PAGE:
Can one Israeli start-up reinvent the music management industry?

Elad Pankovski and Omer Matz, creators of IndieFlow, believe that music does indeed need a makeover.

 IndieFlow co-founders Elad Pankovski (left) and Omer Matz (right) (photo credit: Eyal Marilus)
IndieFlow co-founders Elad Pankovski (left) and Omer Matz (right)
(photo credit: Eyal Marilus)

A question posed to musicians of the world: Does the process of publishing and managing your music need a makeover? According to Elad Pankovski and Omer Matz, the creators of the music publishing platform IndieFlow, the answer is a resounding “yes.”

Since 2020, the duo has been developing, fine-tuning and expanding the capabilities of their service, which they describe as an all-in-one music management platform for independent music.

“We see that the creator economy is becoming very much like a new breed of small [and] medium businesses, and so what we’ve done is created this operating-system slash music-management platform to help them organize, manage and grow their careers,” Matz said, adding that it’s basically Shopify for independent musicians.

Pankovski said a revolution was taking place in the “creator economy.”

“The way that people consume media has changed,” he said, citing direct-to-fan engagement between creators and their fans on social media as a pertinent example.

 The IndieFlow team (credit: Ohr Berger) The IndieFlow team (credit: Ohr Berger)

However, while content such as video, photography and writing have transformed to suit that new, more intimate relationship, Pankovski said, “The music industry is really far behind. Most of the revenue is still generated through three major labels. We see ourselves as a tool that allows independent artists to just be less dependent on labels.”

How did IndieFlow get started?

Pankovski and Matz know the struggle of the independent artist all too well: Both of them come from creative backgrounds.

Matz, a musician, recalled the process of publishing his first album and the headaches that came with it.

“My whole day-to-day looked like working with 10 different music-related [browser] tabs on various services and platforms, and it created this fractured, fragmented kind of workflow and music-career management,” he said.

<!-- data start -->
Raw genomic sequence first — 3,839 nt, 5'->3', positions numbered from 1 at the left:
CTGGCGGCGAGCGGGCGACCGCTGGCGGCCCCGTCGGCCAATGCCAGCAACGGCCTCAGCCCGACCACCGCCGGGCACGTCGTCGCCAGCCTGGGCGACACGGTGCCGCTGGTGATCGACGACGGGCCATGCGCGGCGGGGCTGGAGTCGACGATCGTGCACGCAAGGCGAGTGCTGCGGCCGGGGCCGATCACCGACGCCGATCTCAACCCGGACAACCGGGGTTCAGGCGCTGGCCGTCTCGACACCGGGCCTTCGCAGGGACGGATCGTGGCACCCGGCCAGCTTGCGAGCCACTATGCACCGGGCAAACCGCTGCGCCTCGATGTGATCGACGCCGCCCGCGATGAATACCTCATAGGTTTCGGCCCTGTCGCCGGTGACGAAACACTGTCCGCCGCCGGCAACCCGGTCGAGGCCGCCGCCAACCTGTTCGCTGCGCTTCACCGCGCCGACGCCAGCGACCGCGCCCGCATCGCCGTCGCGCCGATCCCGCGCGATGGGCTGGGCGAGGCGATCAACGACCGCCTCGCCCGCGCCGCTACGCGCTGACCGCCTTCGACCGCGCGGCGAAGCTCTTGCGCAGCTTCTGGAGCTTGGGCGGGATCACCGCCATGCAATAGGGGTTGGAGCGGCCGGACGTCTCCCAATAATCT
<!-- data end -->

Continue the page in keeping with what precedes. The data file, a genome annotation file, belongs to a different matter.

At a certain point, Matz decided to partner with Pankovski, who is creative with a background in film. The two brainstormed and researched, culminating in a platform that would bring indie musicians into the realm of modern hi-tech convenience.

The “Indie” in the name isn’t just for show: IndieFlow aims to help beginning and mid-class artists reach their full potential, offering guides, to-do recommendations and checklists and the ability to publish their tracks on all of the largest streaming services, while keeping 100% of their music royalties, for about $20 a month.

“Any user who’s subscribed to IndieFlow keeps 100% of the royalties, unless we need to use a partner like Songtrust to register their rights on [performing rights organizations],” Matz said. “Then Songtrust takes a cut, but IndieFlow does not take any cut from royalties from artists who are on a paying subscription.”

The creators acknowledge that since their clientele were inherently not yet successful musicians, it may be a steep asking price. As such, they are currently hammering out the details for a “freemium” plan that would enable users to work with IndieFlow for free, although they may need to hand over some of their music earnings to keep the platform’s lights on.

“On the free tier, we do see ourselves taking a small cut of the royalty revenue only to cover operational costs,” Pankovski said. “We want to be super-competitive. So if [rival publishing platform] CDBaby takes between 8% to 15% of the royalties, then we see ourselves taking something like 5%.”

“At the end of the day, we see IndieFlow as a music manager for independent artists – whether it’s artists who can’t afford a music manager because they are just starting out, or veteran artists who want processes automated for them,” he said. “It’s really cool that the system will allow artists based on the phase that they are in their careers to receive the recommendations and to receive the assistance that they need. That’s where we see IndieFlow fitting in.”